Three United Nations special rapporteurs sent a letter urging the Vietnamese government not to execute death row inmate Nguyen Van Chuong, who was convicted of murdering a police major, RFA has learned.
The letter was not made public by the Office of the United Nations High Commissioner for Human Rights until this week, but it is dated Aug. 10, about a week after Chuong’s family was suddenly asked to make arrangements to receive his remains, but were not given an execution date.
The letter follows suit with similar pleas from rights organizations and the international community at that time, who feared Chuong’s execution was imminent.
“In view of the urgency of the matter and the irreversibility of the execution of the death penalty, we respectfully call upon the highest authorities of Viet Nam to ensure Mr. [name redacted] is not executed,” said the letter, signed by the special rapporteurs on extrajudicial, summary or arbitrary executions; independence of judges and lawyers; and torture and other cruel, inhuman or degrading treatment or punishment.
Chuong’s name was blacked out in the version of the letter released to the public.
“His execution, on the facts available to us, may constitute a violation of applicable international human rights standards and constitute an arbitrary execution,” the rapporteurs said, while also urging Vietnam to grant clemency or commute the sentence.
Chuong was convicted in the 2007 robbery and murder of Major Nguyen Van Sinh in northeastern Vietnam’s city of Haiphong. Two others were convicted in the case.
The family has submitted several petitions, asking all levels of government to reconsider Chuong’s death sentence.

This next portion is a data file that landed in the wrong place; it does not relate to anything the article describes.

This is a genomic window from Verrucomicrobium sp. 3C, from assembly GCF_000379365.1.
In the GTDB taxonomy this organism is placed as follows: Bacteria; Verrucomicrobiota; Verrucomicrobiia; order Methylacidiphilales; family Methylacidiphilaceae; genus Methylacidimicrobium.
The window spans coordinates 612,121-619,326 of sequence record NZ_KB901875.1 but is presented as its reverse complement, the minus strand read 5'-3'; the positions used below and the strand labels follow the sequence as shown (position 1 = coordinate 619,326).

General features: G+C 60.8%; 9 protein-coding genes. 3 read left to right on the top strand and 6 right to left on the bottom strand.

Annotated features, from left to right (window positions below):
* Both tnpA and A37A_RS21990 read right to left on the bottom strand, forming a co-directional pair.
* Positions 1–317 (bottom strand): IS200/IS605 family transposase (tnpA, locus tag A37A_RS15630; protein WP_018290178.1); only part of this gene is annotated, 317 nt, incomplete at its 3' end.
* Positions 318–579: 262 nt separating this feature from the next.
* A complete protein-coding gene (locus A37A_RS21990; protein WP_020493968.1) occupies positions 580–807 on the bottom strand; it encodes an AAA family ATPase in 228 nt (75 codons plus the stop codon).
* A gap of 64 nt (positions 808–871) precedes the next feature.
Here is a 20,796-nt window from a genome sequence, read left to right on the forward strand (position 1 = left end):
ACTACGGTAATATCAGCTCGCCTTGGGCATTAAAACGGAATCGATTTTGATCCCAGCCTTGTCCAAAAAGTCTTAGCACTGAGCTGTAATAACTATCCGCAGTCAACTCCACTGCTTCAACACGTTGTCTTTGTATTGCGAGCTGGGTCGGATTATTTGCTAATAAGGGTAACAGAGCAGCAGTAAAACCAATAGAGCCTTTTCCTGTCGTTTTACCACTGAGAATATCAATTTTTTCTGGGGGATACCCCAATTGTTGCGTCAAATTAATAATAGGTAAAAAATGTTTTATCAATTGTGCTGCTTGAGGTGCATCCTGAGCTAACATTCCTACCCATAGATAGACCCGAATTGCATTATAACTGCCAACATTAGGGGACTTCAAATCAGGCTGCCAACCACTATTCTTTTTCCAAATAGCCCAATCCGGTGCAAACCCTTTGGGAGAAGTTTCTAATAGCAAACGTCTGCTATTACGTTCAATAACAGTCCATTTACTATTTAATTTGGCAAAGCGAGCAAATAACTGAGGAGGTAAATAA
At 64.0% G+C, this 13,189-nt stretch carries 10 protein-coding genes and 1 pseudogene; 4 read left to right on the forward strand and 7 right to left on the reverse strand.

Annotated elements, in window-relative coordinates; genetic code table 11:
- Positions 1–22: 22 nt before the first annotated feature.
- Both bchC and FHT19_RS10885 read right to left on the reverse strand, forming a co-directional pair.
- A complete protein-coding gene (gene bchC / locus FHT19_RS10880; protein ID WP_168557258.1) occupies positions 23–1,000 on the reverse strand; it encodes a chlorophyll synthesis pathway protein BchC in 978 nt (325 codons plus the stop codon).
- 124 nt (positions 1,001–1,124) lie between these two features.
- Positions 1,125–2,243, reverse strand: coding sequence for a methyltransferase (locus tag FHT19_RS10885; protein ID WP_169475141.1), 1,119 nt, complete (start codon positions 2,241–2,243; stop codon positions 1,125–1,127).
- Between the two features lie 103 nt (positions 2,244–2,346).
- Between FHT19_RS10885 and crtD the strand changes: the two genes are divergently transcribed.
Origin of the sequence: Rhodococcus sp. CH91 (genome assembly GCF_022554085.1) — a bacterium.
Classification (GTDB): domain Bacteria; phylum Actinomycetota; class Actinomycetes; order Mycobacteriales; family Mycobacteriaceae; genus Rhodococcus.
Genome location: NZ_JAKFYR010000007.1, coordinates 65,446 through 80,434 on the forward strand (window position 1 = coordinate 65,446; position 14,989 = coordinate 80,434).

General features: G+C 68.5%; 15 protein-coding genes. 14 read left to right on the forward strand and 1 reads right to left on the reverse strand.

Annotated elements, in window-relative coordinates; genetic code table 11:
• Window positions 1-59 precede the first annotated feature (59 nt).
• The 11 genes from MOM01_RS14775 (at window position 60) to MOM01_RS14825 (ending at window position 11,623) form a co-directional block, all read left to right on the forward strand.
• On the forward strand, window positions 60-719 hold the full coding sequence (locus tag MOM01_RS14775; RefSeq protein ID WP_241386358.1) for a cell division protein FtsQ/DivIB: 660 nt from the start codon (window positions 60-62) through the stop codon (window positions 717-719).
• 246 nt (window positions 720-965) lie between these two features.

The letter detailed several alleged problems with the case that, if true, would make an execution of Chuong “inconsistent with standards of international human rights law, and amount[ing] to an arbitrary execution.”
Problems with the case
It said that the evidence used to convict the defendants in the case included confessions, which Chuong alleges were obtained under extreme duress.
Chuong claims he was beaten and coerced by the investigator, RFA previously reported. Authorities deny that he was tortured at the time of the investigation.
The letter also said that Chuong had a “strong alibi” with several people from his hometown – 40 kilometers (24 miles) from the crime scene – who said under oath that they saw him at a festival at the time of the crime.
“Instead of investigating the validity of the alibi, the police arrested Mr. [name redacted] younger brother, on allegations of manipulating evidence and influencing witnesses,” the letter said. “Further, it is alleged that some witnesses who attested to Mr. alibi were coerced into changing their testimonies by the police.”
RFA also reported that the testimonies of the other suspects contradicted each other and the make of weapon described and the marks on the victim’s body were inconsistent in their statements.
Chuong’s family continues to appeal the case and calls for transparent investigation, his father told RFA Vietnamese.
Vietnamese police investigations often rely on torture and forced confessions that result in “frequent miscarriages of justice,” Phil Robertson, deputy Asia director at New York-based Human Rights Watch told RFA.
“In this case, the tragedy is compounded by Vietnam’s use of the death penalty, which is a cruel, unusual and absolutely irreversible punishment that blatantly violates international human rights,” he said. “The Vietnamese government needs to wake up and recognize that their police force is a major part of the problem in the country, and unless there are serious and systemic reforms in the way the police operate, Vietnam will never be able to seriously comply with its international human rights obligations.”